When Social Media Becomes an Oxymoron, Part II: Student Free Speech and Substantial Disruption

Student social media use has resulted in school concerns regarding harassment (particularly, cyberbullying), creation of a substantial disruption or material interference in the school, and a marked increase in what may be termed “true threats,” this latter topic the focus of this article.

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Preventing and Litigating Hate Crimes

This course on preventing and litigating hate crimes presents an overview of national hate crimes trends; discuss when it is sensible for your office to collaborate with partners on hate crime cases or initiatives; share how partnerships and client agencies may work together to derive beneficial outcomes for all-involved parties; highlight hate crime homicide and civil cases handled through successful collaborative efforts; and review available resources.

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Working With Claims Administrators

This course covers the life cycle of a case involving a claims administrator including when it is beneficial to use a claims administrator, questions attorney general offices should pose when hiring a claims administrator, and how a claims administrator handles large and small cases. 

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The Evolving Debate Over Batson’s Procedures for Peremptory Challenges

This article considers the procedures for obtaining a fair and representative jury, specifically the procedures established in Batson v. Kentucky, and then discusses proposals to strengthen steps one, two, and/or three of those procedures.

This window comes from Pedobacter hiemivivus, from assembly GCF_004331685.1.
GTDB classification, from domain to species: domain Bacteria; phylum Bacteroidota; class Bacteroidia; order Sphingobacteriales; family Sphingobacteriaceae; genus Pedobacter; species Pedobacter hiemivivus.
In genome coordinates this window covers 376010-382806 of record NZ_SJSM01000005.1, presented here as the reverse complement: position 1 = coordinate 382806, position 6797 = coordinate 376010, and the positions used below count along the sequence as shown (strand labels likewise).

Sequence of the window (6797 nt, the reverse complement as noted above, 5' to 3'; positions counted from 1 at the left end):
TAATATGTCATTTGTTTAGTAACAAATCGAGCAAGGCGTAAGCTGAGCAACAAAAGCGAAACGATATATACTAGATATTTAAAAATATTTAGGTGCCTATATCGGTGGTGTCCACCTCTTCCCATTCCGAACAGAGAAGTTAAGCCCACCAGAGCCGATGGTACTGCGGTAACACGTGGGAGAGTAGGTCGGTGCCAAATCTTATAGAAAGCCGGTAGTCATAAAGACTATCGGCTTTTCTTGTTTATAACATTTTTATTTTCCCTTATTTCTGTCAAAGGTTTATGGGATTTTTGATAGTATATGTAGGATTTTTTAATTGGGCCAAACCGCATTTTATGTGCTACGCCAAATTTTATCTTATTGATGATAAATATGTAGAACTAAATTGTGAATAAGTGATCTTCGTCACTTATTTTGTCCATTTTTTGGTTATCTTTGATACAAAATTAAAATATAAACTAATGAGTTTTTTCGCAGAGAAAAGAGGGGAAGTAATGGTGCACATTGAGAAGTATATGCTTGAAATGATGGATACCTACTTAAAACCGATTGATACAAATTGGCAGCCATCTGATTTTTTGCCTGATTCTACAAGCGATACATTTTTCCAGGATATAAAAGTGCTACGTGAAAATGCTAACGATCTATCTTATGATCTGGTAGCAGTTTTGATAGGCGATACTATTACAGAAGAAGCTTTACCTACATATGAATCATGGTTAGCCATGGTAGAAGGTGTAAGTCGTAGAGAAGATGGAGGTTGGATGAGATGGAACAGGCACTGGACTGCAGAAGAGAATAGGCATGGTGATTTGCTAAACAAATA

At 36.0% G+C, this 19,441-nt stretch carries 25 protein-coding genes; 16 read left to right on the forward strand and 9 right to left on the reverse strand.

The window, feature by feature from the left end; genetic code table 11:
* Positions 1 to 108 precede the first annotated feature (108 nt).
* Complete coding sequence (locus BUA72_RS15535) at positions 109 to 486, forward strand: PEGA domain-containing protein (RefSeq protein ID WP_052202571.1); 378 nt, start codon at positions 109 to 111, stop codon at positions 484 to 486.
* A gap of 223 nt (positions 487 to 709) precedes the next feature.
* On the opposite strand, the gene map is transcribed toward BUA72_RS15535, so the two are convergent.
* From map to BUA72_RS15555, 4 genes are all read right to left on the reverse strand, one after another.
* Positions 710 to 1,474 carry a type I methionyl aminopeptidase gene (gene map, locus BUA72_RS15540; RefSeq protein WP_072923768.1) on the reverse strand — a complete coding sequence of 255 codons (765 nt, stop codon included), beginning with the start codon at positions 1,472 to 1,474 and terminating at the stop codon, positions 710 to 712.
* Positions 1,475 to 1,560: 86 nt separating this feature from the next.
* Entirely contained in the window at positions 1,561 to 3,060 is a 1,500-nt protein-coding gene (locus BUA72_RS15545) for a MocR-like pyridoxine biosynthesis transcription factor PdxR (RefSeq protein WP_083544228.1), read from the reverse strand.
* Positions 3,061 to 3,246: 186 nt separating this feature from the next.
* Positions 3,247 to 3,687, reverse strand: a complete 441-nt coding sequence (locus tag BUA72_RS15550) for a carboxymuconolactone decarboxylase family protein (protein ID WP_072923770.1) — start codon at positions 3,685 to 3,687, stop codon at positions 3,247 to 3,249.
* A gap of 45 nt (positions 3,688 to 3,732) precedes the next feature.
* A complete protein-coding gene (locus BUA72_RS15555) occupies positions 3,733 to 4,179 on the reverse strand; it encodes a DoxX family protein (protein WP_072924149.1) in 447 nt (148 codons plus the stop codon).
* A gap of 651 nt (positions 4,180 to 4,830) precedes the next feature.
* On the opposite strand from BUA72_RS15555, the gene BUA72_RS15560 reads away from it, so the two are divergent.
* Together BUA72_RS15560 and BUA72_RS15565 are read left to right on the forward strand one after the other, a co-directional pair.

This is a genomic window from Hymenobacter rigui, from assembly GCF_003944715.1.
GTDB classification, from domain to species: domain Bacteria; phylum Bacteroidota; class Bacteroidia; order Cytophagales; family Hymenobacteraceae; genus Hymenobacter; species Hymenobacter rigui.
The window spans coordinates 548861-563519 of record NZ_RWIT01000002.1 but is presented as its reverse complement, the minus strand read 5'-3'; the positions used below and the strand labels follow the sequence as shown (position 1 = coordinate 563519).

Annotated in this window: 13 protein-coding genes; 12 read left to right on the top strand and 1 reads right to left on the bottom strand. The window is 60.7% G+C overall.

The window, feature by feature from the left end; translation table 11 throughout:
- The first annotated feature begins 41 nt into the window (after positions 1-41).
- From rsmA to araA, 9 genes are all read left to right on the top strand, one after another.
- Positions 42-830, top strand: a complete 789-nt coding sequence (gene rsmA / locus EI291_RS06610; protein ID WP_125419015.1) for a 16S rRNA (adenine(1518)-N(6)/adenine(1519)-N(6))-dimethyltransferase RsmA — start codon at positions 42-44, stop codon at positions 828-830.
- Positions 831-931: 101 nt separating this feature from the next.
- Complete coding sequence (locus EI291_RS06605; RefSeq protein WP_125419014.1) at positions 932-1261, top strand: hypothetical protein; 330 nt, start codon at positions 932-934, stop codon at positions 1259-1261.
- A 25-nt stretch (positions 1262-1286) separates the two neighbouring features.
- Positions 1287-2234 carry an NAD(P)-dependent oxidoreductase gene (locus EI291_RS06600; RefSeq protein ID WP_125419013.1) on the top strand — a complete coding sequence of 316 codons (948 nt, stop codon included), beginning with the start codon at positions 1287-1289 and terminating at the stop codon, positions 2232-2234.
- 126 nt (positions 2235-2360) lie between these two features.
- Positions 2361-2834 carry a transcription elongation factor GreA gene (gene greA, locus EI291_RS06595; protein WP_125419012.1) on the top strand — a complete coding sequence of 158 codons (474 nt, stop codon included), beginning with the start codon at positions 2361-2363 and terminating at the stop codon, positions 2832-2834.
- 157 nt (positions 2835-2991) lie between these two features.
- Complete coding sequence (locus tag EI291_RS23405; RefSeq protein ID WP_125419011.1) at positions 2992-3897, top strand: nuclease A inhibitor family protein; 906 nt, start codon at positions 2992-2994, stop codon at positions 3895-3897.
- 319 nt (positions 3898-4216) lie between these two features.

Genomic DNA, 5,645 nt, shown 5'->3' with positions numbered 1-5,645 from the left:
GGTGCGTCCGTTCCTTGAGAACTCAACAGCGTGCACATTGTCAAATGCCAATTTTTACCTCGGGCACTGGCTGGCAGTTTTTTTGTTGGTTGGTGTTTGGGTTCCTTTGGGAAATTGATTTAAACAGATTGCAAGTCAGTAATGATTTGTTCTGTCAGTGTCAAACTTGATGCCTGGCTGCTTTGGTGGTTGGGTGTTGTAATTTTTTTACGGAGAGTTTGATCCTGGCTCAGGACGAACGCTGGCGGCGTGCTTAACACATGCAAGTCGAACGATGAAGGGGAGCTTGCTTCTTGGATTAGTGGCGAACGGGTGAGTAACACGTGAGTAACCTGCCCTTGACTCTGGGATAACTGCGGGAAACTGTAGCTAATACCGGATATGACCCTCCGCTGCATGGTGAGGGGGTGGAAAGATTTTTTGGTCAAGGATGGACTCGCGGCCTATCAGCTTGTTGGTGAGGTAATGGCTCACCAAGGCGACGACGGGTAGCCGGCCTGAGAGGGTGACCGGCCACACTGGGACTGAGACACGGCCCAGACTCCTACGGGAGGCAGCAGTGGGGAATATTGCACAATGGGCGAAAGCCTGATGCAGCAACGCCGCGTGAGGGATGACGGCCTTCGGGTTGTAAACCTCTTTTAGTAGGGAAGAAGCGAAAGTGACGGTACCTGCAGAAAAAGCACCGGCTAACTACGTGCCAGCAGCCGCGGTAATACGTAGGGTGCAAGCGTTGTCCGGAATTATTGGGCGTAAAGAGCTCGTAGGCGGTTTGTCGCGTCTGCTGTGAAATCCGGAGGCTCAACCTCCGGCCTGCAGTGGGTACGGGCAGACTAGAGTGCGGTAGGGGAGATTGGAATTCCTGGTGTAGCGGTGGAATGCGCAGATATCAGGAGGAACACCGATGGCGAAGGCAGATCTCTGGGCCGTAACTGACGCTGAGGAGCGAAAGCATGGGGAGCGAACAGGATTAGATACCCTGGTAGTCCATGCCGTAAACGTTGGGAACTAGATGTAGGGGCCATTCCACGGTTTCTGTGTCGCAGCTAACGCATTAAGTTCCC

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State Action Immunity Update

The state action immunity doctrine is an important protection for state regulatory boards and other non-state entities.

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A Reinterpretation With Unintended Consequences: Did the USDOJ Just Declare Your State Lottery Illegal?

In sum, the 2018 Opinion could directly impact one of the state’s most meaningful sources of revenue—the state lottery.

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Disaster Recovery: Spotlight on State Courts

The year-long presidential initiative for Attorney General Derek Schmidt has been a focus on innovative techniques that attorney general offices can use to serve their senior constituents. This article provides a road map as to how one state, the Oregon Department of Justice, is working to protect their citizens against elder fraud and abuse.

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When Social Media Becomes an Oxymoron, Part I: Free Speech, True Threats, & “Just Kidding”

With increased concerns over school security, public schools implementing state laws may find themselves running afoul of constitutional rights of students. This increasingly draws attorneys general into the fray. Social media use by students raises important questions as to whether or to what extent public schools may discipline students for threats posted on social media. The first in a two-part series.

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Social Media is the New Town Square: The Difficulty in Blocking Access to Public Accounts

Advising public officials on the use and misuse of social media must take into account constituents' First Amendment right to access and comment. Determining whether a social media post is "official" or "personal," determining how officials can limit comments, and learning platforms' methodology for limiting contacts are essential components to determine how this new "public space" for discussion can be regulated.

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State Sovereign Immunity

Under the doctrine of "state sovereign immunity," a state cannot be sued in federal and state court without its consent, except in limited circumstances. This article walks through Supreme Court jurisprudence on sovereign immunity and explains the different regimes that states have adopted.

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